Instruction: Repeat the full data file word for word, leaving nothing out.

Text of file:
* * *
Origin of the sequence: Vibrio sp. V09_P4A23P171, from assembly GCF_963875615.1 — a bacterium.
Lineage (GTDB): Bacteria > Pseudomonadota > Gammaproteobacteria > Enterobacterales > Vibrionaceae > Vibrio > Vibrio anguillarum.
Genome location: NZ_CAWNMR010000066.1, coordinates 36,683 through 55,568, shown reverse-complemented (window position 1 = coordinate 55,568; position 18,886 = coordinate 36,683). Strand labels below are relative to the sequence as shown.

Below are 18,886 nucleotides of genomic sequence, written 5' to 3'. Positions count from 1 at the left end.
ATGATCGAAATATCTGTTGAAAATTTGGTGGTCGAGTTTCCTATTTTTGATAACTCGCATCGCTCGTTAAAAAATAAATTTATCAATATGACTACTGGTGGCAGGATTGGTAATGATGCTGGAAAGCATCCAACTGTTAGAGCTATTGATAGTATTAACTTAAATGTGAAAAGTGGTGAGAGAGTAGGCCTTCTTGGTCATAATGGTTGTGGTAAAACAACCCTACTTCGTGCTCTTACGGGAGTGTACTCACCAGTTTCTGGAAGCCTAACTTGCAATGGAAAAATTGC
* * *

Origin of the sequence: Vibrio sp. V09_P4A23P171, from assembly GCF_963875615.1 — a bacterium.
Lineage (GTDB): Bacteria > Pseudomonadota > Gammaproteobacteria > Enterobacterales > Vibrionaceae > Vibrio > Vibrio anguillarum.
Genome location: NZ_CAWNMR010000066.1, coordinates 36,683 through 55,568, shown reverse-complemented (window position 1 = coordinate 55,568; position 18,886 = coordinate 36,683). Strand labels below are relative to the sequence as shown.

Below are 18,886 nucleotides of genomic sequence, written 5' to 3'. Positions count from 1 at the left end.
ATGATCGAAATATCTGTTGAAAATTTGGTGGTCGAGTTTCCTATTTTTGATAACTCGCATCGCTCGTTAAAAAATAAATTTATCAATATGACTACTGGTGGCAGGATTGGTAATGATGCTGGAAAGCATCCAACTGTTAGAGCTATTGATAGTATTAACTTAAATGTGAAAAGTGGTGAGAGAGTAGGCCTTCTTGGTCATAATGGTTGTGGTAAAACAACCCTACTTCGTGCTCTTACGGGAGTGTACTCACCAGTTTCTGGAAGCCTAACTTGCAATGGAAAAATTGC